The Liberals and the Greens refuse to support the Government's plans but they support Labor's plans to push ahead with the sealing of the Western Loop of Tarkine Road.

But this is something scientists say will see more Tasmanian devils killed.

Labor has had to compromise on its original plan now it is in a minority government with the Greens.

It abandoned the most controversial aspects of the 137 kilometre-long road but is still pushing ahead with 93 kilometres of the Western Loop.

The Government is seeking to have the road approved by Federal Environment Minister Peter Garrett.

see toon at top...

genomes of the devil...

Scientists have sequenced the complete genomes of two Tasmanian devils in the hope of finding clues to preserving this highly endangered marsupial.

Devil populations have been decimated by a highly contagious facial cancer that is transferred when these aggressive animals bite each other.

The findings will help researchers select the best individuals to be kept in captivity for eventual re-release.

The research is outlined in Proceedings of the National Academy of Sciences.

The Tasmanian devil, Sarcophilus harrisii, gets its name from its high-pitch, blood-curdling squeal, and is renowned for fighting over access to animal carcases, which it grinds with the bone-crushing force of its jaws.

Candid cancer

In 1996, a wildlife photographer snapped an image of an animal in the far north-east of Tasmania with a peculiar growth on its face.

The growth, it turned out, was neither benign, nor isolated to this one individual, but was a highly contagious, fatal cancer that seemed to be spreading through the population at lightning speed.

By 2007, conservationists reported that Devil Facial Tumour Disease, DFTD, had wiped out more than 90% of devil populations in the north-east of Tasmania, and was spreading west.

http://www.bbc.co.uk/news/science-environment-13909703

about the tasmanian tiger...

The strange marsupial carnivore, which became extinct in 1936, was thought to kill sheep. Sheep farming was the backbone of the Australian economy, and the government duly set up a bounty scheme to exterminate the species.

But a new study has now revealed that the marsupial carnivore's jaws were too weak to snare a struggling adult sheep.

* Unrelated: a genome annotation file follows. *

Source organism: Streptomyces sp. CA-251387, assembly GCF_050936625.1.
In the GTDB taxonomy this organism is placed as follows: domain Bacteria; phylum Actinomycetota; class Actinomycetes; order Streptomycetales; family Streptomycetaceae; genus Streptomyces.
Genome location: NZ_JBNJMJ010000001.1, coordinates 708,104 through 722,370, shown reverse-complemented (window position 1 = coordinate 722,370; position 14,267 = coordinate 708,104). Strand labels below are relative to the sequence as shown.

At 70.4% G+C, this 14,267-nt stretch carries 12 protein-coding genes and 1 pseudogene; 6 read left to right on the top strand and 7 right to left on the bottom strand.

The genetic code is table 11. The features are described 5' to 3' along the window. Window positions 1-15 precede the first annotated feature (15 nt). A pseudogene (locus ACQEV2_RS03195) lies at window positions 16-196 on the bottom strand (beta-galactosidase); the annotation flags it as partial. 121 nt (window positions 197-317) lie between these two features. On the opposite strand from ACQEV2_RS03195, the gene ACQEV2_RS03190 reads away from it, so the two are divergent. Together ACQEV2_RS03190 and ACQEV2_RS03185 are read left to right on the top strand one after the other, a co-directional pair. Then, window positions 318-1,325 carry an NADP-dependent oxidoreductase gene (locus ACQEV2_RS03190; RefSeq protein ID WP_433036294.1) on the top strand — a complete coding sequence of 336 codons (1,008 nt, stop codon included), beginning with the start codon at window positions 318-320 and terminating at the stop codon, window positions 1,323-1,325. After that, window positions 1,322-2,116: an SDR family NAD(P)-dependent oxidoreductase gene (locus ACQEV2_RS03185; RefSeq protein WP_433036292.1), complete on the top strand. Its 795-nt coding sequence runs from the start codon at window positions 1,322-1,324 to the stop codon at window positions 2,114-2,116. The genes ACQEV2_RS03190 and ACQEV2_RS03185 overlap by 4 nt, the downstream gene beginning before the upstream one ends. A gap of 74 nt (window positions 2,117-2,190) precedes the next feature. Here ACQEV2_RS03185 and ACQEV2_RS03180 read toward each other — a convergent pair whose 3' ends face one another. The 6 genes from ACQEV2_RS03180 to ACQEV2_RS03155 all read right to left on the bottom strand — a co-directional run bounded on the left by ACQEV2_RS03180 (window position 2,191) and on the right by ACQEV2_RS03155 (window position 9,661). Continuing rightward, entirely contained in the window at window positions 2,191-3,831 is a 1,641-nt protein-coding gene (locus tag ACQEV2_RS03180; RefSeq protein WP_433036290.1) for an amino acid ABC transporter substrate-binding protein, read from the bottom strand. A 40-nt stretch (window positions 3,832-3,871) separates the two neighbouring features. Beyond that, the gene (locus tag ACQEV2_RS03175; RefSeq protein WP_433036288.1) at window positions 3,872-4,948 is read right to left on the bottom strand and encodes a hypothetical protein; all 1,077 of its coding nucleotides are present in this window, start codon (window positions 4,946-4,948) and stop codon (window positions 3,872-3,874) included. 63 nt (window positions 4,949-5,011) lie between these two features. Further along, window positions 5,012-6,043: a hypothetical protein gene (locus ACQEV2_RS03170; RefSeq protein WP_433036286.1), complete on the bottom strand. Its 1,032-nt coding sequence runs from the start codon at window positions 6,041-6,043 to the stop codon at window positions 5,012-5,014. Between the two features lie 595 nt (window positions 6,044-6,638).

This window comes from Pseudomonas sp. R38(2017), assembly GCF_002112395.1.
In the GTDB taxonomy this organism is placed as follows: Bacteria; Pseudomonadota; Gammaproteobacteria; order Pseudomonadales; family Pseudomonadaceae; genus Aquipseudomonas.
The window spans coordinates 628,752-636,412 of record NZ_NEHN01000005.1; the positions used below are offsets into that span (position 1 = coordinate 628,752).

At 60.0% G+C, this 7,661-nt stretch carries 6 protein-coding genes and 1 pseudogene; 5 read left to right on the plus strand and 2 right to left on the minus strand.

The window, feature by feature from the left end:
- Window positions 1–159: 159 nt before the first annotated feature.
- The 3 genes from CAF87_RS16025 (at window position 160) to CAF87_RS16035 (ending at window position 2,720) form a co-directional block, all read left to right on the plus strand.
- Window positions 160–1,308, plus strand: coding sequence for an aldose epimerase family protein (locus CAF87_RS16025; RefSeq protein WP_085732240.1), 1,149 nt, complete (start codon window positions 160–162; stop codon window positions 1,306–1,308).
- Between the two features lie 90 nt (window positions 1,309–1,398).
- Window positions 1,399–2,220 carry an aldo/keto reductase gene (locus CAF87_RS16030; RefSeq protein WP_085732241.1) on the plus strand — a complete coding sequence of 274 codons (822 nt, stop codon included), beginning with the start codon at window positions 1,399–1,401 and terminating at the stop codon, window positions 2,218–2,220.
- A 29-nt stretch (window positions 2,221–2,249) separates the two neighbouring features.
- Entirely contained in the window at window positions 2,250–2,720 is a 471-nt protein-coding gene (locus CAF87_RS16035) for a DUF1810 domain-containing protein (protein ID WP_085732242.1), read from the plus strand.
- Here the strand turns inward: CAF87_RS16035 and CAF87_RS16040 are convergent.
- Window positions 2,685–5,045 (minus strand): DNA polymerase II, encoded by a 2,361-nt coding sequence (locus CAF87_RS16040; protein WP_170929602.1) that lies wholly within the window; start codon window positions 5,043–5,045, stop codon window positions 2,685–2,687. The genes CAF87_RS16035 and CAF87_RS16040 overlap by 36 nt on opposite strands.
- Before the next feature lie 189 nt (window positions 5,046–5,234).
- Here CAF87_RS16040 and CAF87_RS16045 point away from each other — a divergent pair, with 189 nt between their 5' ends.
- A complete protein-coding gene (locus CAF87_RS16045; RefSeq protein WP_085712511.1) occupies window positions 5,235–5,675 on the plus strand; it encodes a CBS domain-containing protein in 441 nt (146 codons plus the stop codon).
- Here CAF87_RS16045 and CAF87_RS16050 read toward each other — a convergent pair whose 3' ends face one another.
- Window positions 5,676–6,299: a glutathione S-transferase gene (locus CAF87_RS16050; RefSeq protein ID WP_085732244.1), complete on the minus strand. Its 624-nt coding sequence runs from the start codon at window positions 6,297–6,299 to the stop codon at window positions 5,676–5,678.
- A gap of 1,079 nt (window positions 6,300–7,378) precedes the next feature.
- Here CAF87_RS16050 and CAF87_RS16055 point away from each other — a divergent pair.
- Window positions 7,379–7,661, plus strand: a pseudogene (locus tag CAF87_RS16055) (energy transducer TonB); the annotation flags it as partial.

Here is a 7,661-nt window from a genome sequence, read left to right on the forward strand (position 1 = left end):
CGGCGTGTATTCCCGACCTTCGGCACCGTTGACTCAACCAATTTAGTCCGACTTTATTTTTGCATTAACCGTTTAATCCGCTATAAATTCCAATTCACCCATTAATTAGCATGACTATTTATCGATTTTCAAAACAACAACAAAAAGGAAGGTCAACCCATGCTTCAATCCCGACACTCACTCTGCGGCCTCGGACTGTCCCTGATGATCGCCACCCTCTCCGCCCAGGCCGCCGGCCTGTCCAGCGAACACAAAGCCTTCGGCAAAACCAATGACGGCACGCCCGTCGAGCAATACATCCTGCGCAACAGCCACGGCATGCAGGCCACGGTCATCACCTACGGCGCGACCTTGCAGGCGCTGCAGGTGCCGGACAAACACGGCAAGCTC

The findings are reported in the Journal of Zoology.

As well as revealing the injustice of its being hunted, the study also suggests that the animal's diet contributed significantly to its demise.

"They would need to hunt a lot of small animals to survive," explained lead researcher Marie Attard from the University of New South Wales (UNSW) in Sydney.

"So just small disturbances to the ecosystem - such as those resulting from the way European settlers altered the land - would have reduced their odds of survival."

Thursday marks the 75th anniversary of the death of what is believed to have been the last remaining thylacine, named Ben. The animal was kept at Hobart Zoo in Tasmania.

http://www.bbc.co.uk/nature/14730055

the trouble with the devil...

THE fatal Tasmanian devil cancer has reached the marsupial's last great stronghold in the island's north-west, fuelling a dispute about the region's Tarkine wilderness.

A young male trapped by wildlife researchers in plantation forests near Burnie is believed to have contracted devil facial tumour disease, adding to two earlier confirmed cases in the same area.

The cancer has ravaged devils, threatening their extinction in the wild. Numbers have plunged by 84 per cent since the disease first took hold in the late 1990s, according to the Save the Tasmanian Devil Program.

Scientists have seen the disease steadily sweep from east to west across the island over the past decade, to affect devils in the island's north-west, where their numbers are still healthy.

Conservationist pressure is rising on the federal government to slow this incursion.

The Save the Devil wildlife biologist Sam Fox said her trapping team found the latest victim, a two-year-old, in the forest district of Takone, 20 kilometres from Burnie, this week.


Read more: http://www.smh.com.au/environment/animals/cancer-spreads-to-last-tasmanian-devil-refuge-20111108-1n5lr.html#ixzz1d9EeIDxv

An association of thoughts here is necessary... The young devil with this horrible disease was found in "A PLANTATION FOREST".
Is there a relationship between the disease and plantation forests?... Though I believe many studies could have been made on this relationship, is there an unfortunate contentious cause/effect like that on the East coast of Tassie, between a plantation forest and the decimation of oyster beds... The complicated relationship between water quality and plantation forest is not as clear cut as it would seem. In a nutshell, some plantation forests need to be "made pest free" with the use of some insecticides. But after much observation, the insecticides used do not appear to have an effect on the oysters, thus baffling some studies...